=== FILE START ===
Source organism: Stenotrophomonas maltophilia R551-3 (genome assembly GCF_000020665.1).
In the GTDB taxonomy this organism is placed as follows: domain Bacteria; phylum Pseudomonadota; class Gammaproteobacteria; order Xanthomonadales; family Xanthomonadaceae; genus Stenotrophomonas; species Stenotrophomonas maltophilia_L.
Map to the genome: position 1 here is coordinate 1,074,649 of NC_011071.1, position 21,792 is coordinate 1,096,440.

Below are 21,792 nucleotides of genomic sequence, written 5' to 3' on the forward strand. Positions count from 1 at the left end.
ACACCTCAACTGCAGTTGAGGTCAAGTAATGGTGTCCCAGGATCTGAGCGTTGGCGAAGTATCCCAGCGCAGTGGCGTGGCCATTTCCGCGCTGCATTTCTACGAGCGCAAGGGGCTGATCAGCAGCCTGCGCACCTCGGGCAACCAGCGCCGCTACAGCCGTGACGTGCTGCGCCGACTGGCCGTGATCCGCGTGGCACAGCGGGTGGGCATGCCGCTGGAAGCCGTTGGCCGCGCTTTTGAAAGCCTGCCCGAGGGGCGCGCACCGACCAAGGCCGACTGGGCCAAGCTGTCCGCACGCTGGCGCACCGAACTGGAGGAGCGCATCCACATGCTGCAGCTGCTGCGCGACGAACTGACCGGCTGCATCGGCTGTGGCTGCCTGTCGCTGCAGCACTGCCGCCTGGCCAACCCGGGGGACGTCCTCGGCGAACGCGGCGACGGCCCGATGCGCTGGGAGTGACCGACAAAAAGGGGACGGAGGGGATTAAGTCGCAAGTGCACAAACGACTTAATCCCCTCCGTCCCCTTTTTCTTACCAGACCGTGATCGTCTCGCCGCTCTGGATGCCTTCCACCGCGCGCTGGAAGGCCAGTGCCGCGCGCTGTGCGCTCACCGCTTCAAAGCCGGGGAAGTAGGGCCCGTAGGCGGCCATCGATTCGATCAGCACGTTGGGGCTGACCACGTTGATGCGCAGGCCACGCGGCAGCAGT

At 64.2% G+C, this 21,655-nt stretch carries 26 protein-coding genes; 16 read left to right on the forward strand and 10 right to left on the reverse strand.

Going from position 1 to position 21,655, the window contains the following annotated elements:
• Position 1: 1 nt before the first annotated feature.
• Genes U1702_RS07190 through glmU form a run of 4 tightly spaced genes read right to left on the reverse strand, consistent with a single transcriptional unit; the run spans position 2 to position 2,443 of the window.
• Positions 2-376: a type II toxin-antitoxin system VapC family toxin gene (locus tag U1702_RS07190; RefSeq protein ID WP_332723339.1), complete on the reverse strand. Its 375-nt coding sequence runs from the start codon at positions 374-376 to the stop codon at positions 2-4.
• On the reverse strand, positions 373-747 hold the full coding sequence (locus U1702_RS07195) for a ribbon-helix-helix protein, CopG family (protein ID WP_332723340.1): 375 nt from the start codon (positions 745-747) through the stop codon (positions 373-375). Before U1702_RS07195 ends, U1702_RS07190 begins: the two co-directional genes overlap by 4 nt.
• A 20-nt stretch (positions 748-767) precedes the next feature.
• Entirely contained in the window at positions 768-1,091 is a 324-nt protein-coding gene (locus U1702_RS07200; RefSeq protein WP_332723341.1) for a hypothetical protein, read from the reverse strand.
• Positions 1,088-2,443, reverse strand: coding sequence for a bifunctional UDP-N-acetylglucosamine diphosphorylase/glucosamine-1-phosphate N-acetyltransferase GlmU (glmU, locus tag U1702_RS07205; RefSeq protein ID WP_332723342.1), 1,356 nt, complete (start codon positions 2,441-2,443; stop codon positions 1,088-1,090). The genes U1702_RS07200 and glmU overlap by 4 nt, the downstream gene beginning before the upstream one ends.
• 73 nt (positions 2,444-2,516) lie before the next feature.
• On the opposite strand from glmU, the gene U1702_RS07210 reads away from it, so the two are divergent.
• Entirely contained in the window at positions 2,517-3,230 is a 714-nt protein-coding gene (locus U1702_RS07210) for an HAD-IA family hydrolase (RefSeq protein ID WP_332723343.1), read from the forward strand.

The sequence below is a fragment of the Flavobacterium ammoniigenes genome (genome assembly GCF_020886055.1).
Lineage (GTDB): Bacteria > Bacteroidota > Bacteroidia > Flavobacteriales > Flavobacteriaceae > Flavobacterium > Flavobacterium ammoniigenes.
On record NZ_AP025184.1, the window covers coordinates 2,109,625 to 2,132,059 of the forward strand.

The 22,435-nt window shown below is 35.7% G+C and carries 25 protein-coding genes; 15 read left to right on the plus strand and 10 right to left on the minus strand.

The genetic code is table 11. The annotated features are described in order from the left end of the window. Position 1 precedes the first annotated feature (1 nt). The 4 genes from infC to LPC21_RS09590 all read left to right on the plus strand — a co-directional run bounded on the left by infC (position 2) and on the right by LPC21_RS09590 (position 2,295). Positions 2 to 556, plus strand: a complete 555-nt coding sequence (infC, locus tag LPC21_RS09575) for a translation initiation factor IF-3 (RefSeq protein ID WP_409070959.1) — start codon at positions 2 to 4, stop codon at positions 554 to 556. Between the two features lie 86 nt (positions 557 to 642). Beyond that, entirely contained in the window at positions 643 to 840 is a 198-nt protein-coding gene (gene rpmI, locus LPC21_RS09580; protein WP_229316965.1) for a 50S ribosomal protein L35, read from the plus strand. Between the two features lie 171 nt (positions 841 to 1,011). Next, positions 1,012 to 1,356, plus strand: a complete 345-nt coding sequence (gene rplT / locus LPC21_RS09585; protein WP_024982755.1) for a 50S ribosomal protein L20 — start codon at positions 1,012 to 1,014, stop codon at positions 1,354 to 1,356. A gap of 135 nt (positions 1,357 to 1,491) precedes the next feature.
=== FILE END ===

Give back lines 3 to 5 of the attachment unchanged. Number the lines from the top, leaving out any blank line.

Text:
Map to the genome: position 1 here is coordinate 1,074,649 of NC_011071.1, position 21,792 is coordinate 1,096,440.

Below are 21,792 nucleotides of genomic sequence, written 5' to 3' on the forward strand. Positions count from 1 at the left end.
ACACCTCAACTGCAGTTGAGGTCAAGTAATGGTGTCCCAGGATCTGAGCGTTGGCGAAGTATCCCAGCGCAGTGGCGTGGCCATTTCCGCGCTGCATTTCTACGAGCGCAAGGGGCTGATCAGCAGCCTGCGCACCTCGGGCAACCAGCGCCGCTACAGCCGTGACGTGCTGCGCCGACTGGCCGTGATCCGCGTGGCACAGCGGGTGGGCATGCCGCTGGAAGCCGTTGGCCGCGCTTTTGAAAGCCTGCCCGAGGGGCGCGCACCGACCAAGGCCGACTGGGCCAAGCTGTCCGCACGCTGGCGCACCGAACTGGAGGAGCGCATCCACATGCTGCAGCTGCTGCGCGACGAACTGACCGGCTGCATCGGCTGTGGCTGCCTGTCGCTGCAGCACTGCCGCCTGGCCAACCCGGGGGACGTCCTCGGCGAACGCGGCGACGGCCCGATGCGCTGGGAGTGACCGACAAAAAGGGGACGGAGGGGATTAAGTCGCAAGTGCACAAACGACTTAATCCCCTCCGTCCCCTTTTTCTTACCAGACCGTGATCGTCTCGCCGCTCTGGATGCCTTCCACCGCGCGCTGGAAGGCCAGTGCCGCGCGCTGTGCGCTCACCGCTTCAAAGCCGGGGAAGTAGGGCCCGTAGGCGGCCATCGATTCGATCAGCACGTTGGGGCTGACCACGTTGATGCGCAGGCCACGCGGCAGCAGT